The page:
MLK Assassination: 50 Years Later, Hollywood Remembers His Legacy
Half a century ago today, Martin Luther King Jr was shot dead in Memphis while supporting striking black sanitation workers in that southern city.
For a nation still severed today along stark racial and economic lines, the death at age 39 of the Nobel Peace Prize-winning preacher and civil rights icon on the evening of April 4, 1968 was a devastating blow — a blow whose impact continues to reverberate in 2018.
As the anniversary of King’s assassination is somberly marked today around the U.S. and the world, we spoke to some of Hollywood’s leading creators and producers across the generations about his murder, and the legacy of his dream and work.
Marshall director, Oscar nominated producer, former president of entertainment for BET
In 1968 I was 6 years old, living in East St. Louis, a town that had become all black in the early ’60s. By then we had elected our first black mayor; the first black fire chief lived next door. It was a very political time. My older brothers saw a me in a sweat shirt with a U.S. flag on the front and wrote “black power” in marker on the black. The teacher at my all-black school, who was big supporter of then-VP and Presidential candidate Hubert H. Humphrey, thought it was cute.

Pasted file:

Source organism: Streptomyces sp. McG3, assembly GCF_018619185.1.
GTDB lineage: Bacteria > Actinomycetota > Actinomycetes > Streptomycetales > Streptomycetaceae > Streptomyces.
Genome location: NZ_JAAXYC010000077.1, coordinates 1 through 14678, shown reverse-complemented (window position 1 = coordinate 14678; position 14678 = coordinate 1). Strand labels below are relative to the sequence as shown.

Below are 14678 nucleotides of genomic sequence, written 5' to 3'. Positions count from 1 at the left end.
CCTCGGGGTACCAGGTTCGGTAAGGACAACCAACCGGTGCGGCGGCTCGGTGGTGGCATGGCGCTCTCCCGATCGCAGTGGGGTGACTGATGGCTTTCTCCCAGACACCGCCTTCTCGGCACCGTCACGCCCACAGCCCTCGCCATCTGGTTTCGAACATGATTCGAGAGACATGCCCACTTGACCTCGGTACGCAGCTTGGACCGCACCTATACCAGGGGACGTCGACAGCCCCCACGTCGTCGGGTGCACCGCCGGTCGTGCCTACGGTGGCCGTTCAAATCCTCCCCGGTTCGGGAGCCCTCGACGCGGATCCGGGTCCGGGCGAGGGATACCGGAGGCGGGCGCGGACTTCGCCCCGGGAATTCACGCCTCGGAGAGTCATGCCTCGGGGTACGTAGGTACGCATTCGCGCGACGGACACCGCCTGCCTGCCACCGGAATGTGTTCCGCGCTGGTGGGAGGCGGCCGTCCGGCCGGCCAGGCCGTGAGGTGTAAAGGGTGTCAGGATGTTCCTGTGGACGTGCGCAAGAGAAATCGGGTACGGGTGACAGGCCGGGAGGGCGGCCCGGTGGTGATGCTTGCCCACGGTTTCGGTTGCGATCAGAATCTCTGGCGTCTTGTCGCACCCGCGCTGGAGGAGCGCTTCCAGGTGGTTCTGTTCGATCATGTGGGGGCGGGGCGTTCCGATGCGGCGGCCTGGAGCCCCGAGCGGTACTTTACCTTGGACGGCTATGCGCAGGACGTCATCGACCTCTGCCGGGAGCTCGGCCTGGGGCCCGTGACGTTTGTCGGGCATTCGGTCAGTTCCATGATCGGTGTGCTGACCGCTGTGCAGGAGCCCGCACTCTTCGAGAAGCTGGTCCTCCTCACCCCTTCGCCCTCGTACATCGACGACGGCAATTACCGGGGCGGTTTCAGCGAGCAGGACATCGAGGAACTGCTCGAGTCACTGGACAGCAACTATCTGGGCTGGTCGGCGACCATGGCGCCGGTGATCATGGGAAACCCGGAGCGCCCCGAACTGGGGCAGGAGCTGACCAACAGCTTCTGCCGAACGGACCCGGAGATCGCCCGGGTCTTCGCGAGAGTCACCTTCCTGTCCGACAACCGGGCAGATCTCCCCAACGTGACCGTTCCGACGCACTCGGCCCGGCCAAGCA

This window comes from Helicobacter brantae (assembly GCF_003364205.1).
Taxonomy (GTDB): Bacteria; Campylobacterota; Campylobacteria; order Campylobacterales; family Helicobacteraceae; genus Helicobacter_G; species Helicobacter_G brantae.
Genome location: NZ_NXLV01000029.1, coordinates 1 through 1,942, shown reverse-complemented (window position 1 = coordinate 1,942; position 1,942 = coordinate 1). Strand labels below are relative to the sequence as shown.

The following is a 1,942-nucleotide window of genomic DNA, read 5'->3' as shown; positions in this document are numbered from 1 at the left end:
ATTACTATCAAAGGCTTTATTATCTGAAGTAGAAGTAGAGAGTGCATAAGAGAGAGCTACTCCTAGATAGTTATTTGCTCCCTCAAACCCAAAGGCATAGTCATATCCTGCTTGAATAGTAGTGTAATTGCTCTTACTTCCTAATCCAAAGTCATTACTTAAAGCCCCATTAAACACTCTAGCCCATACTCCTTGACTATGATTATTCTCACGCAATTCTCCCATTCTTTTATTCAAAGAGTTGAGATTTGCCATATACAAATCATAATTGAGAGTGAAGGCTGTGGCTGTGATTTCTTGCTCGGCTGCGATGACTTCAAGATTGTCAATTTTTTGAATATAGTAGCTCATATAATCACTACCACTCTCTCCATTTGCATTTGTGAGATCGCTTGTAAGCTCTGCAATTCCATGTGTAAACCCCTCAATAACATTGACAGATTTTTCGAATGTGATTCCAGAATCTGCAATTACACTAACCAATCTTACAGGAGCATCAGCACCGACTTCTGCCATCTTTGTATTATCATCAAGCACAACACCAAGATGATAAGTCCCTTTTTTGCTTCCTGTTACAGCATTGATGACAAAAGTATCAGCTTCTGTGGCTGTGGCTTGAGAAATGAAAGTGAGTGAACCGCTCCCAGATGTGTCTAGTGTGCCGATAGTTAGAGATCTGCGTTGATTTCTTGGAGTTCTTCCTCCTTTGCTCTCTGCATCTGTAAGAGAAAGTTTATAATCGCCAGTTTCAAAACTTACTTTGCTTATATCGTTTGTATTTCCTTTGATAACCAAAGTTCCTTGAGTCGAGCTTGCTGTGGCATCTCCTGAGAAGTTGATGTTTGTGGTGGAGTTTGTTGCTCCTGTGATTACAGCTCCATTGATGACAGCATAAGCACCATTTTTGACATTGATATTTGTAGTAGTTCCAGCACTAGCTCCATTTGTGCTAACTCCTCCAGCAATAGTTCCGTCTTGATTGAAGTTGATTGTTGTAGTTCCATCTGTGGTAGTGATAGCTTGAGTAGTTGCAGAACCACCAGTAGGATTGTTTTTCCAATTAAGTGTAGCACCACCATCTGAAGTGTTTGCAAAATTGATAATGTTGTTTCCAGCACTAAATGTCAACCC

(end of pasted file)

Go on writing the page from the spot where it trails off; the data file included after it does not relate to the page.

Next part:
In anticipation of riots like Detroit and Watts, the world-famous dancer and anthropologist Kathrine Dunham had been brought in by the state of Illinois in mid-1960s and she created a brilliant college prep program that brought in world-class intellectuals to teach high school kids as well as offering instruction in dance, African music and martial arts. She turned gang members into professional dancers and enabled my older brother to attend Yale.
Riots never actually happened in our town. Maybe because it was ours. Shortly after his assasination, one of our streets was renamed after Martin Luther King. Also, the building where I had gone to Head Start was reopened as the King Skating Rink; they had a huge poster of MLK on the wall. It was an enormous success. As years went by, the name morphed into Skate King and the original meaning was lost.
Not only did the city of East St. Louis celebrate Martin Luther King long before there was a national holiday, we had Malcolm X Day as well.
The legacy of Dr. King is so enormous, it’s hard to grasp it all. He’s a planetary hero. He’s a hero for peace, not war. He was an intellectual with populist appeal. Throughout his career he leaned into the most difficult problems, whether it was racism, economic inequity, or unjustified wars. He had a moral compass that could not be moved by polls and trends. The gravity of his work and life defy attempts to reduce him to a greeting card.